An ecosystem is the community of biotic and abiotic components that interact to resource in the attainment of specific goals. Biotic factors include of the living organisms while the abiotic elements are the nonliving components of the ecosystem, which vary drastically from one region to the other. The biotic factors decorate the similarity of the ecosystem while the abiotic factors are the predominant causes of the differences in the biota of quite a number regions in the world.
One of the primary traits of the ecosystem is biodiversity, which consists of plants, animals, and decomposers. In the ecosystem, producers are the green plants that have one of a kind sizes, and all of them make their food through the technique of photosynthesis (Paris 133). An examination of the ecosystem indicates that plants bear similar features for all regions because they make their food. Also, the ecosystems in the various areas are identical due to the presence of herbivores, organisms that feed on the green plants. Herbivores are the primary consumers in the ecosystem as they directly feed on the producers. Apart from the herbivores, another biotic factor in the ecosystem that significantly contributes to the similarity of different surroundings is the feeding traits of the carnivores. All carnivores depend on herbivores for food hence making the ecosystems of various regions similar. Some of the prevalent carnivores in the ecosystem include hyenas, lions, and jackals, among others. The ecosystem also consists of the omnivores, organisms that feed on both plants and animals (Paris 133). Some of the omnivores in the environment include man, pigs, and baboons, among others. An analysis of the omnivores and herbivores indicates that they enhance the similarity of the ecosystems of various regions by feeding on other consumers thus constitutes the secondary level of the trophic pyramid. The final biotic factor that significantly contributes to the similarity of ecosystems is the tertiary consumers, which are mostly decomposers. In reality, decomposers are at the apex of the trophic pyramid.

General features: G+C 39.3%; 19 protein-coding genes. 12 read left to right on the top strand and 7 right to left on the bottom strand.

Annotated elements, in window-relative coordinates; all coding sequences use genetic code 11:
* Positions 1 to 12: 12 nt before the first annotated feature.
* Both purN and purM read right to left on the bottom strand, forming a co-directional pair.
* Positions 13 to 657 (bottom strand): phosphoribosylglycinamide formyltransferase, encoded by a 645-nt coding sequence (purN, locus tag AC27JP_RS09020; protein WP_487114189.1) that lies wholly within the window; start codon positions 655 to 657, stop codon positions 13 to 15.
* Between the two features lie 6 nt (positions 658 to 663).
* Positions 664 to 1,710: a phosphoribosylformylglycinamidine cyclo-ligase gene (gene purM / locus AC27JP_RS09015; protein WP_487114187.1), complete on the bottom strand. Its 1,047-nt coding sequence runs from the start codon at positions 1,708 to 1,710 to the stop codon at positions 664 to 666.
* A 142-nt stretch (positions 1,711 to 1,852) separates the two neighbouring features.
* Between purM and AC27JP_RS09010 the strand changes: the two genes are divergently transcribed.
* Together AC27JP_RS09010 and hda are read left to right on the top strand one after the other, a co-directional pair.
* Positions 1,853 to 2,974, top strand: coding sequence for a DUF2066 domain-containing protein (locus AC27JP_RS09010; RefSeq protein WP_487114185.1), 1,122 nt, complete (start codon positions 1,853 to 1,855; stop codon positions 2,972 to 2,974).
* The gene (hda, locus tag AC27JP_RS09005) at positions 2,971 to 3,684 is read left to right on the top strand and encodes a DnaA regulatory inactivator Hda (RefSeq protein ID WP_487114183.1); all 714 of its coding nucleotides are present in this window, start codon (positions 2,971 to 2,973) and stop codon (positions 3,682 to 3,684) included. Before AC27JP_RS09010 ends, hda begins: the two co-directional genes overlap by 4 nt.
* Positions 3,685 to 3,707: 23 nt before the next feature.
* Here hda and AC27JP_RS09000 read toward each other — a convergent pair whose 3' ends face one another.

As previously discussed in this essay, biotic factors possess feeding characteristics that are similar in all the ecosystems. However, abiotic factors significantly contribute to the differences in the biota in different regions. Sunlight is one of the leading abiotic factors that significantly lead to the differences in the plants and animals in the various areas (Chiras 55). Specifically, the variations in sunlight intensity in particular regions prompt photosynthetic organisms to develop different morphology. Water or humidity also significantly contributes to the differences in the traits that the biotic factors exhibit. Notably, plants in the wetlands have large leaves as a way of adapting to the plentiful water while trees in the desserts become deciduous or develop thorn-like structures to minimize the loss of water through transpiration. The third abiotic factor that significantly contributes to the differences in the biota of various regions is the mineral composition of soils and waters in particular areas. Scholars have discovered that due to the differences in the mineral composition of soils, the components of the ecosystem, consumers and producers develop different adaptive characteristics (Chiras 55). Also, the variance in temperatures of various regions immensely contributes to the change in the behaviors of the biotic components.
As discussed in this essay, the fundamental traits that ecosystems exhibit results from the features of the biotic factors such as herbivores, carnivores, and omnivores while the abiotic factors significantly change the biota in different regions. Some of the abiotic factors that contribute to the differences in ecosystems include sunlight, temperature, and water.
Chiras, D. Daniel. Environmental Science: Jones & Bartlett Publishers, 2011. Print
Paris, Stephanie. Academic Vocabulary Level 4–Consumers and Producers: Teacher Created Materials, 2014. Print